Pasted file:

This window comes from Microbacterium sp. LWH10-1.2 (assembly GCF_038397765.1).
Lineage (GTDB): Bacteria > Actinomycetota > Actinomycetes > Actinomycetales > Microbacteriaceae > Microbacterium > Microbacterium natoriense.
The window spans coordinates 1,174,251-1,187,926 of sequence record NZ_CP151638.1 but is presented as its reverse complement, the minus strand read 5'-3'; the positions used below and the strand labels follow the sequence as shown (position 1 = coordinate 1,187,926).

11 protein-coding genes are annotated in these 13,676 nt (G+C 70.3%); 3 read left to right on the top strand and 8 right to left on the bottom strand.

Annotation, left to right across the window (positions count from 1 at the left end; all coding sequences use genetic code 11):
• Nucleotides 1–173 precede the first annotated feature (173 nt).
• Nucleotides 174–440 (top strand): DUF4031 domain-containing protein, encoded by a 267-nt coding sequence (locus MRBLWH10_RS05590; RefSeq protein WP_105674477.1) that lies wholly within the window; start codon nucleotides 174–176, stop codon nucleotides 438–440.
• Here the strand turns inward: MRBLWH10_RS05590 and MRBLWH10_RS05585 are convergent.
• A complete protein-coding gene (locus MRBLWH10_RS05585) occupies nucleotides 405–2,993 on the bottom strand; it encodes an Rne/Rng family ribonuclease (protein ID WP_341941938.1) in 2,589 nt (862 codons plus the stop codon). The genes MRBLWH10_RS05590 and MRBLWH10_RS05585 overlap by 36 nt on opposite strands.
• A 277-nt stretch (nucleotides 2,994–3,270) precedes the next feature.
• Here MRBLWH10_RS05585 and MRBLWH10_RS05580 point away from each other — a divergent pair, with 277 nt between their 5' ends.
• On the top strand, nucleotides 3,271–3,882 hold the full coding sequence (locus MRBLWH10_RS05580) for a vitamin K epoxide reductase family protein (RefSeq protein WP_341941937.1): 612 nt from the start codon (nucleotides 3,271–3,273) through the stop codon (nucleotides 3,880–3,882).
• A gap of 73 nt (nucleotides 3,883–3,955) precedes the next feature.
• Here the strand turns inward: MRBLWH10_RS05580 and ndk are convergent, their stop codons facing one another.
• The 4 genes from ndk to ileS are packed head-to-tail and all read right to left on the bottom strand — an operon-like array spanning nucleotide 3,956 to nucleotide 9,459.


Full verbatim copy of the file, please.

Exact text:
This window comes from Microbacterium sp. LWH10-1.2 (assembly GCF_038397765.1).
Lineage (GTDB): Bacteria > Actinomycetota > Actinomycetes > Actinomycetales > Microbacteriaceae > Microbacterium > Microbacterium natoriense.
The window spans coordinates 1,174,251-1,187,926 of sequence record NZ_CP151638.1 but is presented as its reverse complement, the minus strand read 5'-3'; the positions used below and the strand labels follow the sequence as shown (position 1 = coordinate 1,187,926).

11 protein-coding genes are annotated in these 13,676 nt (G+C 70.3%); 3 read left to right on the top strand and 8 right to left on the bottom strand.

Annotation, left to right across the window (positions count from 1 at the left end; all coding sequences use genetic code 11):
• Nucleotides 1–173 precede the first annotated feature (173 nt).
• Nucleotides 174–440 (top strand): DUF4031 domain-containing protein, encoded by a 267-nt coding sequence (locus MRBLWH10_RS05590; RefSeq protein WP_105674477.1) that lies wholly within the window; start codon nucleotides 174–176, stop codon nucleotides 438–440.
• Here the strand turns inward: MRBLWH10_RS05590 and MRBLWH10_RS05585 are convergent.
• A complete protein-coding gene (locus MRBLWH10_RS05585) occupies nucleotides 405–2,993 on the bottom strand; it encodes an Rne/Rng family ribonuclease (protein ID WP_341941938.1) in 2,589 nt (862 codons plus the stop codon). The genes MRBLWH10_RS05590 and MRBLWH10_RS05585 overlap by 36 nt on opposite strands.
• A 277-nt stretch (nucleotides 2,994–3,270) precedes the next feature.
• Here MRBLWH10_RS05585 and MRBLWH10_RS05580 point away from each other — a divergent pair, with 277 nt between their 5' ends.
• On the top strand, nucleotides 3,271–3,882 hold the full coding sequence (locus MRBLWH10_RS05580) for a vitamin K epoxide reductase family protein (RefSeq protein WP_341941937.1): 612 nt from the start codon (nucleotides 3,271–3,273) through the stop codon (nucleotides 3,880–3,882).
• A gap of 73 nt (nucleotides 3,883–3,955) precedes the next feature.
• Here the strand turns inward: MRBLWH10_RS05580 and ndk are convergent, their stop codons facing one another.
• The 4 genes from ndk to ileS are packed head-to-tail and all read right to left on the bottom strand — an operon-like array spanning nucleotide 3,956 to nucleotide 9,459.